Previously in an article about math anxiety parents may feel, I mentioned how grown-ups inadvertently teach kids to be scared of certain things.
But we still do it.
“I hate rats.”
“Math? I’ve always had math anxiety.”
“Ew, roaches, yikes!”
“Math is hard. I don’t do math.”
What’s psychology got to do with it?
From the principles of psychology, we know that hearing other people talk about things, we adopt some of those same attitudes – especially being young and impressionable as kids.
And your kids are like that, too.
An example: Think about butterflies. They’re insects and they have erratic movement patterns. So why don’t we hate butterflies like we do roaches?
Ok, to be fair, roaches invade our living spaces given the slightest chance. And they carry diseases. But are these things the reason why we feel a shiver?
Not really – it’s seeing others freak out when they see a roach.
And seeing others say, “Ooo, how pretty!” when they see a butterfly!
And the research shows…
In the previous article, I mentioned that the reason why this is important lies in the immediate and long-term effect on children. I presented on how this impacts math anxiety recently at the Western Social Sciences Association Conference.
Research and experience show that when we display math anxiety or a negative attitude toward math, kids do to. And this causes them to have lower confidence in their math ability, higher math anxiety, and more avoidance toward doing math.
And when we (or our children) don’t engage in something, we don’t have an opportunity to learn.
But noticing everyday math gives them more confidence – and more opportunity!
Is it up to parents?
You might have heard (or even said), “That’s the teachers job.” Well, they can only do so much. The best prescription for helping kids to learn is to make it enjoyable. Or at very least, neutral so they don’t avoid it.
The less avoidant (and more engaging) they are on their own, the more they take it upon themselves to do math things. They’ll see the everyday math. And they’ll do it without having someone over their shoulder all the time.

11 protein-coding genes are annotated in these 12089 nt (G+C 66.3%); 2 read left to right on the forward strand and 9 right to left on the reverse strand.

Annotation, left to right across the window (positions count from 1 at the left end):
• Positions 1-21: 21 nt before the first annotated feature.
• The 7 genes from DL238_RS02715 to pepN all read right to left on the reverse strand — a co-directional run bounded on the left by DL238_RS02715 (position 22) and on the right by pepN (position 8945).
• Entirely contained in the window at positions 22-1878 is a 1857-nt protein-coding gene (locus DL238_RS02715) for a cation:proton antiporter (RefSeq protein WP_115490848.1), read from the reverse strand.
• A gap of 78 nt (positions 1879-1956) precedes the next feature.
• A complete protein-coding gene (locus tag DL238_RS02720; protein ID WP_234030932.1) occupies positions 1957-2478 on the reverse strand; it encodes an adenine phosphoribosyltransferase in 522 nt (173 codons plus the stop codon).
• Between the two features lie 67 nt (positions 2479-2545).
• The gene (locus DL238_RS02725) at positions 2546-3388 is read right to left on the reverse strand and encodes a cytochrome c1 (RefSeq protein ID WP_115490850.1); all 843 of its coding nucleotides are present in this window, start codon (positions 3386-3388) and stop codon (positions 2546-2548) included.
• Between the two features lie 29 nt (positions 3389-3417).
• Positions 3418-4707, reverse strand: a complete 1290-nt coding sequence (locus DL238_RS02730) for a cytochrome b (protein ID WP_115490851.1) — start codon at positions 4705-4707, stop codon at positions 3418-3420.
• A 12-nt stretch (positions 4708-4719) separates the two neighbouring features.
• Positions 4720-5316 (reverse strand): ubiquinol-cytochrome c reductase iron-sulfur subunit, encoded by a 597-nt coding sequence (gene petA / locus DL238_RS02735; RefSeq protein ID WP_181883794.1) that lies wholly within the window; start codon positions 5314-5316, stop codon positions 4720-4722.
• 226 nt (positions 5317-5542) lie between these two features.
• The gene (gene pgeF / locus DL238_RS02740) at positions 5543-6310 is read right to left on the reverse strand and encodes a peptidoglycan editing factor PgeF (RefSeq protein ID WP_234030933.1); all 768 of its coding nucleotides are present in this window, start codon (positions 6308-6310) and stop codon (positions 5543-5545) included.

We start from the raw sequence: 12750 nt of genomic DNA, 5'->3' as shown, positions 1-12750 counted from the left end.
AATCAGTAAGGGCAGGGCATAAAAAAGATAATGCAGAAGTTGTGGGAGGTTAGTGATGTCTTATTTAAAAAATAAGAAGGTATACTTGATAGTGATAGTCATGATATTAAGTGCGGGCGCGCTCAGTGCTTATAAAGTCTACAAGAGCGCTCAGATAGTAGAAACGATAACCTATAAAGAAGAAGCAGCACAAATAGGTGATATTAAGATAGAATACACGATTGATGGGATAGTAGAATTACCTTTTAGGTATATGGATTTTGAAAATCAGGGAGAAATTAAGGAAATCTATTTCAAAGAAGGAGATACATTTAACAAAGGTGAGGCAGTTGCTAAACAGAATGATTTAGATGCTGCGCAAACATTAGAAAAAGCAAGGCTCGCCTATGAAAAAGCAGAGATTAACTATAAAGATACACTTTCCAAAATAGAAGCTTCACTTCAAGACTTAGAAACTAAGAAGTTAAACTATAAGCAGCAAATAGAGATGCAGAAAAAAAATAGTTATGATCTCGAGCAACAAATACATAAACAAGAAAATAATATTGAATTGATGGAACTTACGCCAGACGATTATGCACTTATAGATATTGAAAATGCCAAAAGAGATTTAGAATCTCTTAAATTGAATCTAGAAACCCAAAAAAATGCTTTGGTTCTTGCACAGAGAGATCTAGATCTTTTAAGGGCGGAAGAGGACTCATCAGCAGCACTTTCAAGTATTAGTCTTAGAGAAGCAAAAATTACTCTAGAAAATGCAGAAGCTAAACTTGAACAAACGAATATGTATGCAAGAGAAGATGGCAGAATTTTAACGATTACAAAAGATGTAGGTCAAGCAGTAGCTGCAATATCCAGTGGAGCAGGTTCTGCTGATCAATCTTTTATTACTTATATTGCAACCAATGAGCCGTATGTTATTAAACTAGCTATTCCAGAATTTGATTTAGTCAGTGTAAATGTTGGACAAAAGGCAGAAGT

Learning then happens even outside the math class.
They’ll do math on their own?
Math is no different.
Ever wonder how many packs of taco shells you need for everyone to have two?
Or how long it will take to wash and dry all the laundry?
Yup – everyday math again.
Confidence in doing math make these things more palatable, and more likely to be thought of as math.
We don’t need an “answer” for there to be math.
We’re a bit trained (brainwashed may be a little harsh, but accurate) to think that doing math is sitting with a pencil and paper, and with numbers, letters, lines and answers.
If you think about it, it’s like saying reading only happens in the library or bookstore. The idea of doing math has a fairly limited scope.
Because of this, we don’t realize how much we really do it.
Say it when it happens. Say it when you recognize it. Say it when you see someone else doing it.
Tacos in the grocery store? Yep, there it is again. Say it out loud to your kid.
How about how long it takes to get somewhere walking vs. driving in a car.
“Hey, little Billy, it takes us longer to walk to the store than to drive. That’s math.”
Any time we compare two things and decide one is larger than the other, we’re doing math.
If we count items to determine how many we have, we’re doing math there, too.
When you recognize everyday math, just say whatever you’re thinking out loud. And watch as the “Ew, roach!” avoidance turns into the “Ooo, butterfly!” interest.
- Education vs. Technology – One Advances and the Other Doesn’t
- Do Parents See the Math Monster? Or Just Think It’s There?
- Performance vs. Understanding
- Math Anxiety Research
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